Anyhoo. This week's Object of My Affection is Christina Aguilera. Say what you will about her, she sure cleans up nice. And even when she ain't so clean -- that can still be pretty nice. Remember when there used to be kind of a contest between who was hotter, Christina or Britney Spears? Christina's photos in the new GQ prove once again: holy mother of crap, did Christina win that battle! Poor Britney. Poor crass repugnant white trash skanky Federline-enabling baby-endangering Britney.

Under Reading is Stephen King's Cell. That book was up on the sidebar once before, when I was giving previews of books I'd be reading once I finally finished Jonathan Strange & Mr Norrell. Well, I did finish it, and it was the best book I've read in a long, long time. So worth the time expenditure. Endlessly clever, funny, and exciting, with tremendous, fully-formed characters, strikingly vivid imagery, and a wonderful use of the formal language of 19th century English literature. I loved every page. As for this King book: eh. It's not as bad as some other books from King's late period have been, but it's not great, either. It feels like a rehashing of works from his early career, from the telepathy of Carrie or The Dead Zone or Firestarter to the apocalyptic themes of The Stand. Good action, which kicks in almost instantly, but the characters, which are usually his strong point, are fairly lame and sketchy, and saddled with King's typical dialogue quirks, which are growing staler with every book. At least it's a quick read.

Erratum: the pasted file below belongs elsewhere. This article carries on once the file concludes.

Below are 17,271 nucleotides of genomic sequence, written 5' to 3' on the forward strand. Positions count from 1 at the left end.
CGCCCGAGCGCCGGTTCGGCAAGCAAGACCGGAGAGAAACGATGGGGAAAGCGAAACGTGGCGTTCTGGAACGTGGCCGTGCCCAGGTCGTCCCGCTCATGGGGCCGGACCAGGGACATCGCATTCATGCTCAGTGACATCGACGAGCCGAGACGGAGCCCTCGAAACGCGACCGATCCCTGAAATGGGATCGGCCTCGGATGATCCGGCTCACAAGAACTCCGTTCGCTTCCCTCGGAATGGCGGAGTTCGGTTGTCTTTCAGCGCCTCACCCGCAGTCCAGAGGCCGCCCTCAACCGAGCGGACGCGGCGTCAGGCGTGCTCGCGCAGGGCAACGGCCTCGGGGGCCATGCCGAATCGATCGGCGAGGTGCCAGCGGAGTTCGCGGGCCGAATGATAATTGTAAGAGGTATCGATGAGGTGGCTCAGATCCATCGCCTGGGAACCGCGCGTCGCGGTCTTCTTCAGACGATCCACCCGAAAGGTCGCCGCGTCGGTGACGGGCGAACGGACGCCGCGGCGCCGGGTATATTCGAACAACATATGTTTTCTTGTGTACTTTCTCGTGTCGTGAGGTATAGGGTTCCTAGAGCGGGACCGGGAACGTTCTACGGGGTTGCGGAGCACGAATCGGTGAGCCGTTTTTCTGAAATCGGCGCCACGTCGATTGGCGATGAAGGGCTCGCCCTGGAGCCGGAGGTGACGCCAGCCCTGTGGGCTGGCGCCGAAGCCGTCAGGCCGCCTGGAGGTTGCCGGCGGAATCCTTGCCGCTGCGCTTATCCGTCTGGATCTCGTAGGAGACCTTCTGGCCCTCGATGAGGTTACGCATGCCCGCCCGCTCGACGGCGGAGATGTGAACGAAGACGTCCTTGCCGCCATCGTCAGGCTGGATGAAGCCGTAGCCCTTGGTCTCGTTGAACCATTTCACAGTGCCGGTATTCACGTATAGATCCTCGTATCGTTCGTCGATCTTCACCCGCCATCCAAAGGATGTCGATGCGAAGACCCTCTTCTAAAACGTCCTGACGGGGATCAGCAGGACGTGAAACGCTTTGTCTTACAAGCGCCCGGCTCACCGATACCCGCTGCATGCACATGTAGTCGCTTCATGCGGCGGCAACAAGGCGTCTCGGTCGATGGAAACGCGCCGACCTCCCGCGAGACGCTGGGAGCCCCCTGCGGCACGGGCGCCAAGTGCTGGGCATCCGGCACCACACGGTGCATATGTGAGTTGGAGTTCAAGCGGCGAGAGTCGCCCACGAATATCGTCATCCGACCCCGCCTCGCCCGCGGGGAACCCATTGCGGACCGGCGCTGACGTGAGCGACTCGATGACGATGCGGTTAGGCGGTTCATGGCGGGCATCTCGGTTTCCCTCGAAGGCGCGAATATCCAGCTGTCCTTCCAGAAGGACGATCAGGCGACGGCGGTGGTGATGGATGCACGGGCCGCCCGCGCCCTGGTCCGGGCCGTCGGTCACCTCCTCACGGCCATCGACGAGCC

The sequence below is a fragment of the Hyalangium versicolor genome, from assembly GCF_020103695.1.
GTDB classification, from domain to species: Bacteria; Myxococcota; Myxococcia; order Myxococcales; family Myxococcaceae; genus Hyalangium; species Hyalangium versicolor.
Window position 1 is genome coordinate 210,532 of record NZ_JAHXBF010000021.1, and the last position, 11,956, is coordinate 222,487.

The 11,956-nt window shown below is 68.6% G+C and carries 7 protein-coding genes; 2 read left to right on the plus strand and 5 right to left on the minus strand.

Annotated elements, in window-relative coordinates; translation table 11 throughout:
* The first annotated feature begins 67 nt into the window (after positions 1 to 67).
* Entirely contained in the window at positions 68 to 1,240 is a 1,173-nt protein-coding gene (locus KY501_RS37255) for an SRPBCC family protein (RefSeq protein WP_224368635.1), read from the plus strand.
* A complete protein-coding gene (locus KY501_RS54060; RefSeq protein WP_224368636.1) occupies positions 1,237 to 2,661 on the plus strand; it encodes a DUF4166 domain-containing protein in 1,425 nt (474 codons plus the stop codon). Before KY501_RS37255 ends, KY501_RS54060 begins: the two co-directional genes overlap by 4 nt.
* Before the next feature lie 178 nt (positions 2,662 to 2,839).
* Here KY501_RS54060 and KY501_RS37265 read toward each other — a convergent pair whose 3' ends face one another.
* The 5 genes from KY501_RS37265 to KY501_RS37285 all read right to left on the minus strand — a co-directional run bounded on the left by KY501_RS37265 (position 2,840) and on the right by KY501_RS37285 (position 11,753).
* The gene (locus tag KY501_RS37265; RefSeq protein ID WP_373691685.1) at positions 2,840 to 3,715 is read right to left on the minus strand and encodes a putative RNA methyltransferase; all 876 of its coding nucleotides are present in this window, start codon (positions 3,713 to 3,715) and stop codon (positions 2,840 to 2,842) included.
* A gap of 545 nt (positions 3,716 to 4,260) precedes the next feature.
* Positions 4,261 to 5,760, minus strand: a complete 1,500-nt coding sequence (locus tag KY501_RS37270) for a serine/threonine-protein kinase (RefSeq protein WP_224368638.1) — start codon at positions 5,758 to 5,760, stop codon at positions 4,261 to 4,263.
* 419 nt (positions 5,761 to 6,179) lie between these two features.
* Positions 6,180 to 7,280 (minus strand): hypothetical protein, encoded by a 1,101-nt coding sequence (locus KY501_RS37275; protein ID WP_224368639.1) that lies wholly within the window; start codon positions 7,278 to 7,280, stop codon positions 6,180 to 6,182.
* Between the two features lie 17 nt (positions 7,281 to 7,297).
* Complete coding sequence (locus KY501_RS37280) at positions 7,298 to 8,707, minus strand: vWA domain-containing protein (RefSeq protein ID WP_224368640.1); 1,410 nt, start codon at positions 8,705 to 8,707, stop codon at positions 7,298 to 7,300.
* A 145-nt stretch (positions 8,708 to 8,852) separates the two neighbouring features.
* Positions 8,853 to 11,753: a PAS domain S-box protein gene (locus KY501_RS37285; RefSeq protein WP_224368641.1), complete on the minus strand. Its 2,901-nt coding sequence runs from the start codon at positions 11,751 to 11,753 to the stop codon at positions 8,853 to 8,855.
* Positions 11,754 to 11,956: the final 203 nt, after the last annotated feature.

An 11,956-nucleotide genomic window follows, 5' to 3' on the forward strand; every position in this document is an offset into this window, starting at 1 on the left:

I'm planning on re-Watching Deadwood season 1 on DVD over the next few days, followed with season 2, which will be released on Tuesday, in preparation for the 3rd season, beginning on HBO June 11. This is the best show currently on TV. And believe me, I watch every single show on TV, so I'd know. If you haven't gotten into it yet, do yourself a favor and rent the DVDs ASAP. And I'm Hating reports that this may be Deadwood's last season. I thought it had at least four years worth of life in it, maybe five. If true, it's a crime. HBO, come to your senses! Get this show renewed for another year!!

I've been Listening to Ben Folds' Rockin' the Suburbs. I've had the album for months, and it's taken this long to grow on me. When I first heard it, I was disappointed that it wasn't as funny and upbeat as some of the Ben Folds Five music, but now that I'm giving it a second chance, I'm appreciating its greater lyrical depths, and enjoying the music, which, though much more lowkey than the previous stuff, still has its hooks. Some damn depressing songs in there, I'll tell you what.

Lyric of the Week is from Tom Petty's "The Apartment Song." It pretty much describes my current living situation. Man, I need to move into a house. And I'm looking to do that in the near future, by the end of the summer at the latest. Wish me luck.

I've retired the Wit & Wisdom of Dwight and/or Barney feature for the summer TV hiatus. When the new season starts in the Fall, I'll see if I want to return one or the other to the sidebar, or if I want to do something else entirely.

And that's it! Let's see if I can stick to the update schedule next weekend. I make no guarantees.

Friday, May 19, 2006

TV: My Unfair Previews, Fall 2006: Fox, The CW


New on Monday, Vanished is another show trying to tap into the ongoing mystery thing that seems so popular right now. The wife of a Senator disappears, but, as the web page says, "before the FBI can solve the mystery of where she is, they first need to figure out who she really is." BUM BUM BUMMMM!! She's an alien! No, wait, she's a ghost! No, wait, she's Abe Vigoda!! What's more: "In VANISHED, nothing is as it seems. Everyone is a suspect. Everyone has a secret. And no one is safe." This show is just making me tired already. Hey, Vanished, let me let you in on a secret of my own: I'm not watching you.

For Tuesday: Standoff is about two FBI negotiators. One's a man and one's a woman, so -- surprise! -- they're sleeping with each other. There's some other junk but I'm so bored already I can't concentrate. At least Ron Livingston is in this thing. And Gina Torres. They might at least make it not entirely horrible.